Given our fragmentary knowledge of the health and safety risks for workers and the environment, the handling of these new materials with their unique properties raises many questions and concerns. In fact, many studies have already demonstrated that the toxicity of certain nanomaterials differs from that of their bulk counterparts of the same chemical composition. Nanomaterials enter the body mainly through inhalation but also through the skin and the GI tract. Animal studies have demonstrated that certain nanomaterials can enter the blood stream through translocation and accumulate in different organs. Animal studies also show that certain nanomaterials cause more inflammation and more lung tumours on a mass-for-mass basis than the same substances in bulk form, among many other specific effects documented. In addition, research has shown that the physicochemical characteristics of nanomaterials (size, shape, specific surface area, charge, solubility and surface properties) play a major role in their impact on biological systems, including their ability to generate oxidative stress. It is thus crucial that risks be assessed and controlled to ensure the safe handling of nanomaterials. As with many other chemicals, a risk assessment and management approach must be developed on a case-by-case basis.

There is still no consensus, however, on a measurement method for characterizing occupational exposure to nanomaterials, making quantitative risk assessment difficult if not impossible in many situations. As a result, a precautionary approach is recommended to minimize worker exposure. In Québec, the employer is responsible for providing a safe work environment, and preventive measures must be applied by employees. Accordingly, preventive programs that take into account the specific characteristics of nanomaterials must be developed in all work environments where nanomaterials are handled, so that good work practices can be established and preventive procedures tailored to the risks of the particular work situation can be introduced.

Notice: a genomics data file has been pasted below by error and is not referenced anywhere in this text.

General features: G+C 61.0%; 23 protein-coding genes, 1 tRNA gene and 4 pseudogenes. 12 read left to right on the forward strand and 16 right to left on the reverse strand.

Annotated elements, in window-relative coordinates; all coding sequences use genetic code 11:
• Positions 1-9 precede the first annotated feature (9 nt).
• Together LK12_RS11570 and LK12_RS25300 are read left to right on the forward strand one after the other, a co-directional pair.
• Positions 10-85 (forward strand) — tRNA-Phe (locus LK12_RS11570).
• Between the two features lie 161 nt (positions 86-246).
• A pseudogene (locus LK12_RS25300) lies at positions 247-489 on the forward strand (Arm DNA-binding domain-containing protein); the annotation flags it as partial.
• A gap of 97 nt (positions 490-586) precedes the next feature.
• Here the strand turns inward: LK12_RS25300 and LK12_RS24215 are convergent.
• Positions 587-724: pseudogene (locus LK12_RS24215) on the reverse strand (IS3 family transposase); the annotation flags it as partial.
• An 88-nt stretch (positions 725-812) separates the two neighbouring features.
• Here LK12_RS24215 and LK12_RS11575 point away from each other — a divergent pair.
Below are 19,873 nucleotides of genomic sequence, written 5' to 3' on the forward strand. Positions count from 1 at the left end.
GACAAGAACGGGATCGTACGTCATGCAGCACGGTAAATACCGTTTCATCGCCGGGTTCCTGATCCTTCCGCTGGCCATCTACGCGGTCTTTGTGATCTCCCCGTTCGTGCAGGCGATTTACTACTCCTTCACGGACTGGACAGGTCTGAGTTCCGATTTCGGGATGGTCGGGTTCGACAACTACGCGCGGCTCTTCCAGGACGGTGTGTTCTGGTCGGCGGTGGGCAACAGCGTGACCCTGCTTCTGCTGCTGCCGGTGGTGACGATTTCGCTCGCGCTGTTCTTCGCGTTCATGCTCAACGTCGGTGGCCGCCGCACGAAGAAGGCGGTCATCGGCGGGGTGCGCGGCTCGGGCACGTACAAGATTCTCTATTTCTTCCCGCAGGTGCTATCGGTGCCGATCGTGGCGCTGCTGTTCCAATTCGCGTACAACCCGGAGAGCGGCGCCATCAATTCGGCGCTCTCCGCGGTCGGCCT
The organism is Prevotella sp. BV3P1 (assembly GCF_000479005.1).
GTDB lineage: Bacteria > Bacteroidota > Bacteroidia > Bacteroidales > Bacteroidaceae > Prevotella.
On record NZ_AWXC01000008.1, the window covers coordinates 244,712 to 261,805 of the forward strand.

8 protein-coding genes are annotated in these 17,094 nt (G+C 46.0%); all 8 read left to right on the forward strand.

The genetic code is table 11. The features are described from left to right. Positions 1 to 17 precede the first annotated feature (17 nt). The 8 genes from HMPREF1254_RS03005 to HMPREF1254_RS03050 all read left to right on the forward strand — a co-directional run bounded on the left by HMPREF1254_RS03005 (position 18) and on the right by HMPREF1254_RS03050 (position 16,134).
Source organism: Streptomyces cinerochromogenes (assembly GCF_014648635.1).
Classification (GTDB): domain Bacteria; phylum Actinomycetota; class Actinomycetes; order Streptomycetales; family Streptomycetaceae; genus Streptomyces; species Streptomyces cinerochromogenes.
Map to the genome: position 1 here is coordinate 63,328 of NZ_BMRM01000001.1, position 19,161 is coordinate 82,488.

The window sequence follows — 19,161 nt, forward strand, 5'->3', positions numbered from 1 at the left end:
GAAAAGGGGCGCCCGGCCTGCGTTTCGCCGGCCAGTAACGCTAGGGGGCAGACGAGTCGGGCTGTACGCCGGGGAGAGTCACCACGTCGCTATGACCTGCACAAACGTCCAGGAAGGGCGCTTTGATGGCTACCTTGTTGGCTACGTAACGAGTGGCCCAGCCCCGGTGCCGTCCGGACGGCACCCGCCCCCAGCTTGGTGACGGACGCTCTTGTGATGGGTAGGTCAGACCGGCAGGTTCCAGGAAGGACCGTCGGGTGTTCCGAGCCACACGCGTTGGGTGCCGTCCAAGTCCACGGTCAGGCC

Fortunately, current scientific knowledge, though partial, makes it possible to identify, assess and effectively manage these risks. This best practices guide is meant to support the safe development of nanotechnologies in Québec by bringing together current scientific knowledge on hazard identification, strategies for determining nanomaterial levels in different work environments, risk assessment and the application of various risk management approaches. Some knowledge of occupational hygiene is required to use this guide effectively. Designed for all work environments that manufacture or use nanomaterials, this guide provides practical information and prevention tools for the safe handling of nanomaterials in laboratories and pilot plants as well as industrial facilities that produce or incorporate them. To be effective, risk management must be an integral part of an organization’s culture, and health and safety issues must be considered when designing the workplace or as far upstream as possible. This is crucial for good organizational governance. In practice, risk management is an iterative process implemented as part of a structured approach that fosters continuous improvement in decision-making and can even promote better performance. The purpose of this guide is to contribute to the implementation of such an approach to the prevention of nanomaterial-related risks only. Depending on the process, other risks (associated with exposure to solvents, gas, heat stress, ergonomic stress, etc.) may be present, but they are not addressed in this guide.